Single Mother’s Journey From Being On Welfare To Becoming An ER Doctor.

Being a single mom can be a tough task. Just ask any one of them. But some will rise above all the downsides and come out winners. Here are 9 stories of making the single-mom life work.

1. Amanda Lamond-Holden was 18 and a freshman in college when she got pregnant, so she started relying on welfare to get her and her young son through. But ever since she was 16, she knew she wanted to be a doctor.

So she spent the next several years working hard and making sacrifices, and now, that’s all paying off, since she completed her residency program and became the attending emergency room physician at a hospital in San Diego.

Says Amanda: “No matter what people tell you, you CAN make your dreams come true.”


2. She was 16 and just gave birth was kicked out of school because of all her absences. And her family and community pretty much looked upon her as an outcast. But soon, she was able to get a job as a receptionist at a tax company, and she actually learned how to do taxes, and even became an associate.

Then, she was offered a job that, even though it paid less, offered her tremendous responsibilities over accounts payable, receivable and everything else. And after about 6 months, the controller there left, and she took his position. But she could not claim the controller title because she had no college degree.

So she even worked harder over the next few months to earn a college degree and make her title official. Not bad for a young girl that was once written off by everyone.


3. Cathy Lanier was 14 when she got pregnant. A year later, she dropped out of high school. But a few years later, she joined the police department in the District of Columbia. She also earned bachelor’s and master’s degrees.

In 2007, she was named police chief of the police department before retiring in 2016. She is now senior vice president of security for the National Football League.


4. Kelly Lewis was 29, divorced and left with three children to take care of. There were career setbacks and she was struggling with depression. She wanted very much to turn her life around, so she decided to do it with her bare hands.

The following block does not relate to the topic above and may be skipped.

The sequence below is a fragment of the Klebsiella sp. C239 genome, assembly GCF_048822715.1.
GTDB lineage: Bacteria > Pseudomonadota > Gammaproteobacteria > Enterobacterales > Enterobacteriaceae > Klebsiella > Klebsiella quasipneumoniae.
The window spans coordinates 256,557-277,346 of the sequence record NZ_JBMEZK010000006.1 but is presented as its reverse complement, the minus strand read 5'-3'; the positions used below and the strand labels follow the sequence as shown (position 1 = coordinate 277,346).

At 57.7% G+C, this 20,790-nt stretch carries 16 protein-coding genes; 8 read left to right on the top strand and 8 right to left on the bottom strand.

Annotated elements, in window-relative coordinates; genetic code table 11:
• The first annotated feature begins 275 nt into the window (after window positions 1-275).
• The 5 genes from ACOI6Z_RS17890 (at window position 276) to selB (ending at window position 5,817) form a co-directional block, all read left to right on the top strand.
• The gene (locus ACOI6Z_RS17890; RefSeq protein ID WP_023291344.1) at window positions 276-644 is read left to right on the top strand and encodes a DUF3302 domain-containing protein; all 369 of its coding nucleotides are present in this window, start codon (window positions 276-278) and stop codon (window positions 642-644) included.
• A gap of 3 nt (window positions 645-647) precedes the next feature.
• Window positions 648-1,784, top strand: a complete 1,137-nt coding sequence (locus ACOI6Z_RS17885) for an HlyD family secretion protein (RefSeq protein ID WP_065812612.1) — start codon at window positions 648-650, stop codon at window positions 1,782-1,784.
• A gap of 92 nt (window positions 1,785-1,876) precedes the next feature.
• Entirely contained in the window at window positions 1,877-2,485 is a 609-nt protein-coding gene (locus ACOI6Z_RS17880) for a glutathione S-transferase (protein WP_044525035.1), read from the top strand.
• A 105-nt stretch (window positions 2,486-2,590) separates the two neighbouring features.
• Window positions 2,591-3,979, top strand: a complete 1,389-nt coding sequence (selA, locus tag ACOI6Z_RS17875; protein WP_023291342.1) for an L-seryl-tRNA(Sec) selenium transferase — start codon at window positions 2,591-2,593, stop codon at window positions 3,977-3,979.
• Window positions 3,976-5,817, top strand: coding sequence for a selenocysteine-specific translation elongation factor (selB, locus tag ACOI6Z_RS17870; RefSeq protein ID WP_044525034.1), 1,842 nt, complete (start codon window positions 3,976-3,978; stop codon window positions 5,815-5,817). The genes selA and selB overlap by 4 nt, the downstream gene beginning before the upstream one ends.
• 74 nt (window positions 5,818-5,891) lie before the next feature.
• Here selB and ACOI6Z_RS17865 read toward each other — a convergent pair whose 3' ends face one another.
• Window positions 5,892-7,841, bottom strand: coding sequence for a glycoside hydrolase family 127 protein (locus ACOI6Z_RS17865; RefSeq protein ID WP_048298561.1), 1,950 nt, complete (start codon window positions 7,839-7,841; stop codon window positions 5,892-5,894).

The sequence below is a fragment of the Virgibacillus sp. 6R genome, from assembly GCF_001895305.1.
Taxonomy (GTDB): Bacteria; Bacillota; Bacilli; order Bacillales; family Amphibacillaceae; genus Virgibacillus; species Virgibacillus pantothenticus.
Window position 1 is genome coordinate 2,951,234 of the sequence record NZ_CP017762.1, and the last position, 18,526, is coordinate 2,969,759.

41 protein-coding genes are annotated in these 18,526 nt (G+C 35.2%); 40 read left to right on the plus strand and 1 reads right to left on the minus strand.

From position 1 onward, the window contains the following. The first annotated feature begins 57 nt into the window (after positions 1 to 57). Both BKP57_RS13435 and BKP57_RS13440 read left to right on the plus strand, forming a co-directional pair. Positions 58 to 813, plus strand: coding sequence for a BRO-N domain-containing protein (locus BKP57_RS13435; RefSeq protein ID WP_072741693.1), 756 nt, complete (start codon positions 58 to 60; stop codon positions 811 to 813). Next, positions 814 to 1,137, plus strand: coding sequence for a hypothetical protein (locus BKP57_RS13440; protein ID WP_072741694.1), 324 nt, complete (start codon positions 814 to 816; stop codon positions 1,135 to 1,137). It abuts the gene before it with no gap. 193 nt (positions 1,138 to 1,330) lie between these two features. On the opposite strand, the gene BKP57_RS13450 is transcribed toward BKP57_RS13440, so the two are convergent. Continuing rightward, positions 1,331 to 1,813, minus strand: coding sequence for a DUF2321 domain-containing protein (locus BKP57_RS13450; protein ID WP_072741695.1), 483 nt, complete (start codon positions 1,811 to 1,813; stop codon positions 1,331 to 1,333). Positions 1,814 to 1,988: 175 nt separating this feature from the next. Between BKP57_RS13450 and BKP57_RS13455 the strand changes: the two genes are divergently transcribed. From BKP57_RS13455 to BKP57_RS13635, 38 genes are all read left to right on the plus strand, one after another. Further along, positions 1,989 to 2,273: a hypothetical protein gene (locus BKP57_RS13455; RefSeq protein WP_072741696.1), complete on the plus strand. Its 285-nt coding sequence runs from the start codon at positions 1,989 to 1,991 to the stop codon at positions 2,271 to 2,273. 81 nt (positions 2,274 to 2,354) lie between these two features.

She bought herself some land and, after doing some research on the tiny house movement, which she was fascinated with, she wanted to build a tiny home and pretty much live off the grid. So she did.

She built a 192-square-foot home and suddenly, all the things that were important to her, like family bonding, came clearly into focus. And, once again, her life was good.


5. Lindsay Beckman, a single mom raising two young daughters, wanted more out of life than being a receptionist at a pest control company in Elgin, Illinois.

She was 26 and she wanted a degree. And she wanted it yesterday. So she took the 8-month fast-track program at Computer Systems Institute and was able to land a job at Northwest Suburban Urology Associates.

Now, she makes 3 to 4 times more than she did at her old job.


6. Christina Knaack, a single mom of two, was making minimum wage at her job in Gaffney, South Carolina. But, she got a nice tax refund of $5,600. Now, what do you think she did with it? A new car? Some new clothes? Cool stuff for her kids? A nice vacation maybe? No.

She used $5400 to pay for the entire year’s rent. That’s right. Rent. She did this, she said, because she knows how important it is to not have to worry about having a roof over your kids’ heads.


7. Maria Ortega was born in Mexico in 1994, and her family moved to Green Bay when she was 3. Learning the English language was difficult for her in school, and she had to be held back in kindergarten because of it. Through most of her time in school, she stayed quiet.

In her sophomore year of high school, she got pregnant and she joined the Teenage Parent Program for help. And through this program, quiet Maria found her voice and started advocating for other students.

After high school, she went to Northeast Wisconsin Technical College and graduated. Now, Maria, who has a young daughter, returns to the school a few times a year to talk to students in the program.


8. Before Doina Oncel immigrated to Canada, she had a partner who would blow all the money they had on alcohol and he started abusing her. She got tired of the abuse, called the cops, took her kids and left.

When she moved to Canada, she found a new partner who was great, and together they started a renovation business and started landing some pretty big contracts. Now she has money, can take care of her kids… and no abuse. She has found the life she always wanted.


9. In central China, Li Shaoyun has spent nighttimes over the last three years driving a taxi to make ends meet. And she takes her three-year-old daughter Yiyi on every one of her runs.

Li estimates she has spent about 900 nights with her little girl and all the strangers she picks up to take to various destinations. She does this because she cannot afford a babysitter.

She drives the taxi from dusk till 5 a.m. and Yiyi almost always sits in the front seat with her. Li makes only about $15 a day and may not quite have “made it” yet, but she’s definitely making it work with her daughter.

And the bonding between this mother and daughter is tremendous.


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